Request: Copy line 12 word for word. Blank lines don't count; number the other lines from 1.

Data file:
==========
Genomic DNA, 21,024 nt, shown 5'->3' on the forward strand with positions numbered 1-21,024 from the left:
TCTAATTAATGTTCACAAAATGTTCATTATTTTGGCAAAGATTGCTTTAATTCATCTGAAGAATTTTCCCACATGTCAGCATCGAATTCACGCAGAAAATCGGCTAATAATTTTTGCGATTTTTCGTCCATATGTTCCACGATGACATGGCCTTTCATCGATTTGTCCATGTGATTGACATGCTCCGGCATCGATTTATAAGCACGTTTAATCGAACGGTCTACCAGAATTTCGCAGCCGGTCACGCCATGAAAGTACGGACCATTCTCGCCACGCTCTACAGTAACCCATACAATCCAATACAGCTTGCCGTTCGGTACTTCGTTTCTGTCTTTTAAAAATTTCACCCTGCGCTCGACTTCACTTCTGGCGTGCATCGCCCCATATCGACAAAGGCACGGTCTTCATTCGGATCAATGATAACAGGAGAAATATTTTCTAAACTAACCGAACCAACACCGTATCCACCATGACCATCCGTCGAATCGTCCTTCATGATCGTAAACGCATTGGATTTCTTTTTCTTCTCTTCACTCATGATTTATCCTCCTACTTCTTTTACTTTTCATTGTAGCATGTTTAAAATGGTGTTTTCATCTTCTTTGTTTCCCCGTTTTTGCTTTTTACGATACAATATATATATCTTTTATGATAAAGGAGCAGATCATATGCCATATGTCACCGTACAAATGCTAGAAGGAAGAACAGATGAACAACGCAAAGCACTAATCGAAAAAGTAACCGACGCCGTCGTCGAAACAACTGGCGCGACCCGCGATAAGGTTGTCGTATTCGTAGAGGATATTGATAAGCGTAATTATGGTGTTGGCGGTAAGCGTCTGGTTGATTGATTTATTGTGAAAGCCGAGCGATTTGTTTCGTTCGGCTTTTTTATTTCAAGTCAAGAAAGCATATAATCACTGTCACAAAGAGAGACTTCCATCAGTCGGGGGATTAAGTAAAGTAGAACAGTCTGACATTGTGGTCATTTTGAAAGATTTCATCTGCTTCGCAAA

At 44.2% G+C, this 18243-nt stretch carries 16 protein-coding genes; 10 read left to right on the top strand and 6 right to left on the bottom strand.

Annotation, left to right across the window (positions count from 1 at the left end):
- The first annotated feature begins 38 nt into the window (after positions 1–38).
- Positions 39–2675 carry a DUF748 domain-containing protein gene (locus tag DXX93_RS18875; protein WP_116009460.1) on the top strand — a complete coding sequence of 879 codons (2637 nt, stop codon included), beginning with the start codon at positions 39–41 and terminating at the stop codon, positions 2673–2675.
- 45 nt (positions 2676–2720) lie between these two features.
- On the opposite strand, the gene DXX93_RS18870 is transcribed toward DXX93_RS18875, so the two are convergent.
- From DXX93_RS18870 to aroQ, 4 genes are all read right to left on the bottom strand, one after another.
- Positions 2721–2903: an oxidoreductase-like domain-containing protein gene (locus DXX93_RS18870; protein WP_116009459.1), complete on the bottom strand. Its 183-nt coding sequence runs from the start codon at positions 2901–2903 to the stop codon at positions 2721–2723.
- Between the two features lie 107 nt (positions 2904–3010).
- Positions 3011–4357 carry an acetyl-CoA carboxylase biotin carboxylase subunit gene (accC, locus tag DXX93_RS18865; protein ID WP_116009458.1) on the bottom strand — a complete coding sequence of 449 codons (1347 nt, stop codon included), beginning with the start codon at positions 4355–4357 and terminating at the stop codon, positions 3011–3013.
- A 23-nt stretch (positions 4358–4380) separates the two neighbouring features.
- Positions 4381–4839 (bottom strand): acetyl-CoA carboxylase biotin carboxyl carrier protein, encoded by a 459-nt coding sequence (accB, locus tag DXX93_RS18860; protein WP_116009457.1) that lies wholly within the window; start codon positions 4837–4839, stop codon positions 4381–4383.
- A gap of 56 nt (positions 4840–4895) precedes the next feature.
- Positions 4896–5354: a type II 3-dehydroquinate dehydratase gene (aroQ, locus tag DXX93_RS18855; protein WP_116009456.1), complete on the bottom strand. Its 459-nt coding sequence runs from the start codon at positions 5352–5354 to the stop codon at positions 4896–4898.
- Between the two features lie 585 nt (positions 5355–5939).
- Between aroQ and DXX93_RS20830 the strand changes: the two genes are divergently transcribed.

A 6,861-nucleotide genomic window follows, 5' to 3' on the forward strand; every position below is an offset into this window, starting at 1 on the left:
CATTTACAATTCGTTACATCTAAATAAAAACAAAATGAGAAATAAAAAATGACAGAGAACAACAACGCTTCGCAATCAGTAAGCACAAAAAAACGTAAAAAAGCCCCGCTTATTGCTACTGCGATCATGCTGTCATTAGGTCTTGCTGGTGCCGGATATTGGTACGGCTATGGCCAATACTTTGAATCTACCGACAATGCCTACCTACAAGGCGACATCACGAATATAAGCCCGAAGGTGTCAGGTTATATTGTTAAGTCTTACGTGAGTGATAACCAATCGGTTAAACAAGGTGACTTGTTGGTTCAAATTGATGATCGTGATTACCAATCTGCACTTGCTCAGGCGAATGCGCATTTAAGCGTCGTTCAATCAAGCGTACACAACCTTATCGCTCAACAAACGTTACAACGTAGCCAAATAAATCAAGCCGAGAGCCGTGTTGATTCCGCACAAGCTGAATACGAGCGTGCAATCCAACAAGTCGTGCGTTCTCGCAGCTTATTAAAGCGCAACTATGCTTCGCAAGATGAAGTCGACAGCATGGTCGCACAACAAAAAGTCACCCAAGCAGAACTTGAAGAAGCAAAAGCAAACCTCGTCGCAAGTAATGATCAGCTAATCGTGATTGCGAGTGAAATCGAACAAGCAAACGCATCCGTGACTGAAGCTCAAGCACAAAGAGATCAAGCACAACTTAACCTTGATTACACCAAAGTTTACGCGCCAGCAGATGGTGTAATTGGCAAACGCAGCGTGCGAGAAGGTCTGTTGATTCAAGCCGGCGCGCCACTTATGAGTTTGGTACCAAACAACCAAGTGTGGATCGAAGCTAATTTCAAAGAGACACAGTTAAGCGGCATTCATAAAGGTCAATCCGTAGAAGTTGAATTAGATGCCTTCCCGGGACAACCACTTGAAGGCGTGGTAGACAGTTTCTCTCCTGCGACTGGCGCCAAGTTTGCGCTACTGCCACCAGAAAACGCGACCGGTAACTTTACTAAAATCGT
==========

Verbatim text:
- Positions 3011–4357 carry an acetyl-CoA carboxylase biotin carboxylase subunit gene (accC, locus tag DXX93_RS18865; protein ID WP_116009458.1) on the bottom strand — a complete coding sequence of 449 codons (1347 nt, stop codon included), beginning with the start codon at positions 4355–4357 and terminating at the stop codon, positions 3011–3013.